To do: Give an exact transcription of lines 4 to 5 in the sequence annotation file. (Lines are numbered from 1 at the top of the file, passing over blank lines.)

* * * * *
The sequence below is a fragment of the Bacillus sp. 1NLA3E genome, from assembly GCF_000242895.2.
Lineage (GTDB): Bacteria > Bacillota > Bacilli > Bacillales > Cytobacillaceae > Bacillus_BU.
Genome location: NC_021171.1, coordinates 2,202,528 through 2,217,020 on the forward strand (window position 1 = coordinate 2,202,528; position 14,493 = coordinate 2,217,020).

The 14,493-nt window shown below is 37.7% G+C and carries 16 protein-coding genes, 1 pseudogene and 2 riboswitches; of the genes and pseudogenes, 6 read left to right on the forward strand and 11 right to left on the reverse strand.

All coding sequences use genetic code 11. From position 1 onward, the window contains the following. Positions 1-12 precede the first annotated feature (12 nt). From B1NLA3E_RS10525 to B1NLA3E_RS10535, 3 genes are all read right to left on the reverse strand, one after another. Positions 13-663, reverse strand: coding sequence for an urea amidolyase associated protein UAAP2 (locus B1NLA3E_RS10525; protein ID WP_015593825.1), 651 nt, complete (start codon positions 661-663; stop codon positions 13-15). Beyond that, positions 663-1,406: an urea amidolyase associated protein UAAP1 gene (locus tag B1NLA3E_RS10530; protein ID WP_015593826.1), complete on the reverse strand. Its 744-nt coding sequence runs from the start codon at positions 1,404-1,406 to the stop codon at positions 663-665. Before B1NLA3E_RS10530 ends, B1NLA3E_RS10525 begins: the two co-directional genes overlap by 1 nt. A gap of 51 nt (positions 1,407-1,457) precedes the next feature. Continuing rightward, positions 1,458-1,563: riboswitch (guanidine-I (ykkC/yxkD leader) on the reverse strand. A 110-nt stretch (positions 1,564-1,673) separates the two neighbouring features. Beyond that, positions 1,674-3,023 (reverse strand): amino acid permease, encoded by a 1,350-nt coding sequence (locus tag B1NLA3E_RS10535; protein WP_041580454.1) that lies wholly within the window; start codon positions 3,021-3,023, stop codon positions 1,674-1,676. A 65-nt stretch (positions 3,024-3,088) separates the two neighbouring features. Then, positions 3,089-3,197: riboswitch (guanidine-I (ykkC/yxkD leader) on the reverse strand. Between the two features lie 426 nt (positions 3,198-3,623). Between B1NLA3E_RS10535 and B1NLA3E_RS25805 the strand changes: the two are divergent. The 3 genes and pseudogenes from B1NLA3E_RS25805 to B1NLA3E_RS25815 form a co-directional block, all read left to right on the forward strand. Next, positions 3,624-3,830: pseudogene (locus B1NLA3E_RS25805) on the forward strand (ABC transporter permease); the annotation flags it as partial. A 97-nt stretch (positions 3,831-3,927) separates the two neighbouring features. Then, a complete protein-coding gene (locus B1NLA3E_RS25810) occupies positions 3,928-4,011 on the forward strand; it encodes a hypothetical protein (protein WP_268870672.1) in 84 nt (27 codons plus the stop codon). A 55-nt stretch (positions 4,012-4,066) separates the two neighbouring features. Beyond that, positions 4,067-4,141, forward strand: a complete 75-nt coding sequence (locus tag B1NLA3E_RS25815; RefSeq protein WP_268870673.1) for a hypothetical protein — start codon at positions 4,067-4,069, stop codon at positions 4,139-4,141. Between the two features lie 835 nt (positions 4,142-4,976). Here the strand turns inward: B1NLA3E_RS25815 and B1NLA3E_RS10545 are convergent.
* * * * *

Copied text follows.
The 14,493-nt window shown below is 37.7% G+C and carries 16 protein-coding genes, 1 pseudogene and 2 riboswitches; of the genes and pseudogenes, 6 read left to right on the forward strand and 11 right to left on the reverse strand.

All coding sequences use genetic code 11. From position 1 onward, the window contains the following. Positions 1-12 precede the first annotated feature (12 nt). From B1NLA3E_RS10525 to B1NLA3E_RS10535, 3 genes are all read right to left on the reverse strand, one after another. Positions 13-663, reverse strand: coding sequence for an urea amidolyase associated protein UAAP2 (locus B1NLA3E_RS10525; protein ID WP_015593825.1), 651 nt, complete (start codon positions 661-663; stop codon positions 13-15). Beyond that, positions 663-1,406: an urea amidolyase associated protein UAAP1 gene (locus tag B1NLA3E_RS10530; protein ID WP_015593826.1), complete on the reverse strand. Its 744-nt coding sequence runs from the start codon at positions 1,404-1,406 to the stop codon at positions 663-665. Before B1NLA3E_RS10530 ends, B1NLA3E_RS10525 begins: the two co-directional genes overlap by 1 nt. A gap of 51 nt (positions 1,407-1,457) precedes the next feature. Continuing rightward, positions 1,458-1,563: riboswitch (guanidine-I (ykkC/yxkD leader) on the reverse strand. A 110-nt stretch (positions 1,564-1,673) separates the two neighbouring features. Beyond that, positions 1,674-3,023 (reverse strand): amino acid permease, encoded by a 1,350-nt coding sequence (locus tag B1NLA3E_RS10535; protein WP_041580454.1) that lies wholly within the window; start codon positions 3,021-3,023, stop codon positions 1,674-1,676. A 65-nt stretch (positions 3,024-3,088) separates the two neighbouring features. Then, positions 3,089-3,197: riboswitch (guanidine-I (ykkC/yxkD leader) on the reverse strand. Between the two features lie 426 nt (positions 3,198-3,623). Between B1NLA3E_RS10535 and B1NLA3E_RS25805 the strand changes: the two are divergent. The 3 genes and pseudogenes from B1NLA3E_RS25805 to B1NLA3E_RS25815 form a co-directional block, all read left to right on the forward strand. Next, positions 3,624-3,830: pseudogene (locus B1NLA3E_RS25805) on the forward strand (ABC transporter permease); the annotation flags it as partial. A 97-nt stretch (positions 3,831-3,927) separates the two neighbouring features. Then, a complete protein-coding gene (locus B1NLA3E_RS25810) occupies positions 3,928-4,011 on the forward strand; it encodes a hypothetical protein (protein WP_268870672.1) in 84 nt (27 codons plus the stop codon). A 55-nt stretch (positions 4,012-4,066) separates the two neighbouring features. Beyond that, positions 4,067-4,141, forward strand: a complete 75-nt coding sequence (locus tag B1NLA3E_RS25815; RefSeq protein WP_268870673.1) for a hypothetical protein — start codon at positions 4,067-4,069, stop codon at positions 4,139-4,141. Between the two features lie 835 nt (positions 4,142-4,976). Here the strand turns inward: B1NLA3E_RS25815 and B1NLA3E_RS10545 are convergent.